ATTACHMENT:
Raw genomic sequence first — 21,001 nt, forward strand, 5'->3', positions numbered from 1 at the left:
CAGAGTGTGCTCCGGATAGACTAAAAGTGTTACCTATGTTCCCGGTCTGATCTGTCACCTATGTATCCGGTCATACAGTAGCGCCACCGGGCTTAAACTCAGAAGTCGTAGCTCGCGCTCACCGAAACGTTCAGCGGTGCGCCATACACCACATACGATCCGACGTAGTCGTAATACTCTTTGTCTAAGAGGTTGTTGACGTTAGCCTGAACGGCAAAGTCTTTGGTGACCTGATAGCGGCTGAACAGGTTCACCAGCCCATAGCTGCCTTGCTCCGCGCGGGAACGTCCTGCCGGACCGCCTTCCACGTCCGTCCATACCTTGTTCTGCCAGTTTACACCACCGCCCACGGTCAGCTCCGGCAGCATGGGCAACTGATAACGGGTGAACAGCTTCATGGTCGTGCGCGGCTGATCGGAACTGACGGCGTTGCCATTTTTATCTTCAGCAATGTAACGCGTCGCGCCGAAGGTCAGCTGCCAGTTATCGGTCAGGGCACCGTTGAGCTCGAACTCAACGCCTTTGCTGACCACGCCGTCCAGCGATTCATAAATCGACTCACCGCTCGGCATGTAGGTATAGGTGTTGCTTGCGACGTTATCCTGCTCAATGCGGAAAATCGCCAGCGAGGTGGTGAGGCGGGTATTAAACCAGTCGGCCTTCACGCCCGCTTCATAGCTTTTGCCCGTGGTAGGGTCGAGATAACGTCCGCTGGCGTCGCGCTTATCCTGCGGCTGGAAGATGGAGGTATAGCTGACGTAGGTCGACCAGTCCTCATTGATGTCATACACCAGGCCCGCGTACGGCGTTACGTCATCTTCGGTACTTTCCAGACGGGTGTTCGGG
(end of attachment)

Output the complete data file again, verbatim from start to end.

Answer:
Raw genomic sequence first — 21,001 nt, forward strand, 5'->3', positions numbered from 1 at the left:
CAGAGTGTGCTCCGGATAGACTAAAAGTGTTACCTATGTTCCCGGTCTGATCTGTCACCTATGTATCCGGTCATACAGTAGCGCCACCGGGCTTAAACTCAGAAGTCGTAGCTCGCGCTCACCGAAACGTTCAGCGGTGCGCCATACACCACATACGATCCGACGTAGTCGTAATACTCTTTGTCTAAGAGGTTGTTGACGTTAGCCTGAACGGCAAAGTCTTTGGTGACCTGATAGCGGCTGAACAGGTTCACCAGCCCATAGCTGCCTTGCTCCGCGCGGGAACGTCCTGCCGGACCGCCTTCCACGTCCGTCCATACCTTGTTCTGCCAGTTTACACCACCGCCCACGGTCAGCTCCGGCAGCATGGGCAACTGATAACGGGTGAACAGCTTCATGGTCGTGCGCGGCTGATCGGAACTGACGGCGTTGCCATTTTTATCTTCAGCAATGTAACGCGTCGCGCCGAAGGTCAGCTGCCAGTTATCGGTCAGGGCACCGTTGAGCTCGAACTCAACGCCTTTGCTGACCACGCCGTCCAGCGATTCATAAATCGACTCACCGCTCGGCATGTAGGTATAGGTGTTGCTTGCGACGTTATCCTGCTCAATGCGGAAAATCGCCAGCGAGGTGGTGAGGCGGGTATTAAACCAGTCGGCCTTCACGCCCGCTTCATAGCTTTTGCCCGTGGTAGGGTCGAGATAACGTCCGCTGGCGTCGCGCTTATCCTGCGGCTGGAAGATGGAGGTATAGCTGACGTAGGTCGACCAGTCCTCATTGATGTCATACACCAGGCCCGCGTACGGCGTTACGTCATCTTCGGTACTTTCCAGACGGGTGTTCGGG